reefing the main - oops!
After the first 48 hours we received a weather report that things were going to pick up a bit.  We debated on heading in somewhere, but our weather router assured us we should be fine – that it wasn’t supposed to get over 25 knots.  Unfortunately he was wrong and while we still had wind from the right direction, it ended up picking up a little more than anticipated.  Soon we were triple reefed (soooo glad we had that done prior to departing!) and had the headsail completely furled in.  The winds stayed between 25 to 35 knots with gusts into the 40’s for about the next 30 hours. 

It’s amazing how 35 knots in Puget Sound differs from 35 knots at sea – what a wakeup call!  The waves are bigger and the combination of the waves and the swell make the situation much more difficult than in the straights.  It feels quite similar to what I imagine it would be like inside a really big washing machine. I admit to being slightly terrified when on watch during that period.  It’s hard to describe what it feels like to be sailing in the dead of night in the pitch black, under a triple reefed main, wondering just how big the waves have gotten because you can hear the noise, but you can’t see anything at all.   At that point, you just have to trust that the boat knows what to do and that it will handle the wind and the waves as it’s supposed to do.  Not much else you can do!

Warm clothes, lots of layers and cozy socks/slippers are an absolute MUST whether it’s nasty or not!  The temperature really dropped at night and being cold in the dark is NOT FUN!  I highly recommend having a lot of layers so that you are ready for whatever temperature occurs.  Expect it to be much colder than you thought it would be – even if you have an enclosure!  Also good…lots of comfort food and snacks!  We had Chex mix (thank you Lloyd!!!), pretzel crack (those wonderful peanut butter stuffed pretzel bites), candy and brownies!  On night watch it helps to have something to take your mind off how BORING it can be!  ;)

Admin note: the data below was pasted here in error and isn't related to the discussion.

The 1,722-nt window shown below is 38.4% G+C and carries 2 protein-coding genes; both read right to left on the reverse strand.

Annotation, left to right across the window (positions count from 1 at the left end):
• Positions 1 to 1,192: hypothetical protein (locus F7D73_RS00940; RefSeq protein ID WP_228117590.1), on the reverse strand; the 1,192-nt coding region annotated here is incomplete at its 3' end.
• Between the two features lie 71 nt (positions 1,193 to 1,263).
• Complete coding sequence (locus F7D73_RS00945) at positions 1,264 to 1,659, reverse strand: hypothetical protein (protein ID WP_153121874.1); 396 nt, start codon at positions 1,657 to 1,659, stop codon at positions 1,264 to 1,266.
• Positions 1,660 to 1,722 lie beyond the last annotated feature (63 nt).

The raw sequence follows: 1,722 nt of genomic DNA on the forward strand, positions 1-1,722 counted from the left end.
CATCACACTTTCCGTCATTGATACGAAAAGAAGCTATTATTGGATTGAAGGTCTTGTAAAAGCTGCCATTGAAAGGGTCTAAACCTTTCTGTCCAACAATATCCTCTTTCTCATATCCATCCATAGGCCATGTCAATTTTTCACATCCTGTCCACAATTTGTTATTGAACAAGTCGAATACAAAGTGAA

Waiting for wind!
By the time the sun came up on the 16th we were about even with Eureka, California and decided to make our way closer to land in the hopes of experiencing a little less wind. While I’m happy to report we did indeed get less wind, we unfortunately fell into no wind at all and so spent the next 12 hours motoring.  Talk about zero to 60 and back to zero!  UGH!

Whale sighting!  Unfortunately it surfaced RIGHT NEXT TO OUR BOAT (I’m talking inches!!!).  Whales are much better seen AWAY from your boat so you don’t hurt them and they don’t hurt you.  We’re still not sure what kind of whale it was, but I was down below when Brett shouted “Whale”!!!  Then we were both like, “wow”!  Then,”uh oh”. Then, “oh shit, oh shit, oh shit” (praying the whale didn’t take out our rudder as it passed by the back of our boat).  Thankfully the whale rolled to starboard (right) while we steered the boat to port and as far as we can tell we avoided hitting each other by the slimmest of margins.  The whole thing took about 10 seconds.  Absolutely crazy!  Never did see the whale again…